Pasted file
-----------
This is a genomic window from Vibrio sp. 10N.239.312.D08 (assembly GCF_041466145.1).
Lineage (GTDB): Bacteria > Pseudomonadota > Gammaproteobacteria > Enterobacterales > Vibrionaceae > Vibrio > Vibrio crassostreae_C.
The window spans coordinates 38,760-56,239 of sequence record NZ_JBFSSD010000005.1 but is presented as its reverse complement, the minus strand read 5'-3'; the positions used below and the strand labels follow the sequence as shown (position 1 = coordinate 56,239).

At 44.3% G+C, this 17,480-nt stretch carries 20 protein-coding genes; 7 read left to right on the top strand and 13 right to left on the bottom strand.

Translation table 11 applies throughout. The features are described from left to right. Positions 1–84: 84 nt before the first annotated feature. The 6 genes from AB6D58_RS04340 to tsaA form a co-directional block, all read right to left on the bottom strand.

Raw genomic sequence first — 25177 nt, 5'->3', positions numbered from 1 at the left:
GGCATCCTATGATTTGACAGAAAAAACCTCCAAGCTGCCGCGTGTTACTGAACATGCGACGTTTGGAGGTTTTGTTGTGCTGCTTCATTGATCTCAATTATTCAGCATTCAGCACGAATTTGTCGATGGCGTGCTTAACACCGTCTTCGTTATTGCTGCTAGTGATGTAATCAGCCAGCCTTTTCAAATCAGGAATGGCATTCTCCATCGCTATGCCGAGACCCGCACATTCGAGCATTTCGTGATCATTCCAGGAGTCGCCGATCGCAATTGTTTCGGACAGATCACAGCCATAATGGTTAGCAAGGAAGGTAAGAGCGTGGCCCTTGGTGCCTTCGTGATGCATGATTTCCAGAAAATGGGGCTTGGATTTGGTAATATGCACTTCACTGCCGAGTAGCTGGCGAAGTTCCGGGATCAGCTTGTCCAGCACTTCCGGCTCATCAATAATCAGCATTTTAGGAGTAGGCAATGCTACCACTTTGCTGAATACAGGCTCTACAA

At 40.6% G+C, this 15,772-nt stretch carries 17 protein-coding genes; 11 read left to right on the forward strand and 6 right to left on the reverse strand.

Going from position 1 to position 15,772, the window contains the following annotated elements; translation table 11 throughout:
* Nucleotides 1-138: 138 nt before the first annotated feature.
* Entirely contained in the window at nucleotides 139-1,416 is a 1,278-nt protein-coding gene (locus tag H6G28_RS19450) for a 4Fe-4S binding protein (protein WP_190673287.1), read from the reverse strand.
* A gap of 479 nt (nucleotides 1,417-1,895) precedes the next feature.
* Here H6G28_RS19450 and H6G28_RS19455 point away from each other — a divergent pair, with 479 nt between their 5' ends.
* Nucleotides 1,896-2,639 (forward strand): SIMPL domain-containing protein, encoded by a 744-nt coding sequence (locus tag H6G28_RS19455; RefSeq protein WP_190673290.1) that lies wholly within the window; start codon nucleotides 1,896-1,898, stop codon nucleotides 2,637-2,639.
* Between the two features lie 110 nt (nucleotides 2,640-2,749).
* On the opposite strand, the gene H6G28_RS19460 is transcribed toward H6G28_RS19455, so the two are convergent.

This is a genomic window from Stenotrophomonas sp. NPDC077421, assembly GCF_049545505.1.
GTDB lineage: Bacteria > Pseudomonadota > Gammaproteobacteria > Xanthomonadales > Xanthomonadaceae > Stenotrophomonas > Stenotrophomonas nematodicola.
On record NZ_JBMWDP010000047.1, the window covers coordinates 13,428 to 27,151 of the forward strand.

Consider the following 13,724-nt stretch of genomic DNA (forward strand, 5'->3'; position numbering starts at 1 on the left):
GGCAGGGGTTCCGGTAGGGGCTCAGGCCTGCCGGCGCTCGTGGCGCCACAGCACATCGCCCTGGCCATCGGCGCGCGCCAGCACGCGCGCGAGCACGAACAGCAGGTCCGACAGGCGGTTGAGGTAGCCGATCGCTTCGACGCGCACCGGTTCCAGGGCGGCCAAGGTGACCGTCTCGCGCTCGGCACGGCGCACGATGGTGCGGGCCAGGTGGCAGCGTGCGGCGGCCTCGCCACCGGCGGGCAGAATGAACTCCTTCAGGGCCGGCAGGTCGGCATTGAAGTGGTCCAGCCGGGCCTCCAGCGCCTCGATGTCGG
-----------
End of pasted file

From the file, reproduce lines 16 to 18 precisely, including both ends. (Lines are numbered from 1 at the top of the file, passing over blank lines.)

* On the opposite strand, the gene H6G28_RS19460 is transcribed toward H6G28_RS19455, so the two are convergent.

This is a genomic window from Stenotrophomonas sp. NPDC077421, assembly GCF_049545505.1.
GTDB lineage: Bacteria > Pseudomonadota > Gammaproteobacteria > Xanthomonadales > Xanthomonadaceae > Stenotrophomonas > Stenotrophomonas nematodicola.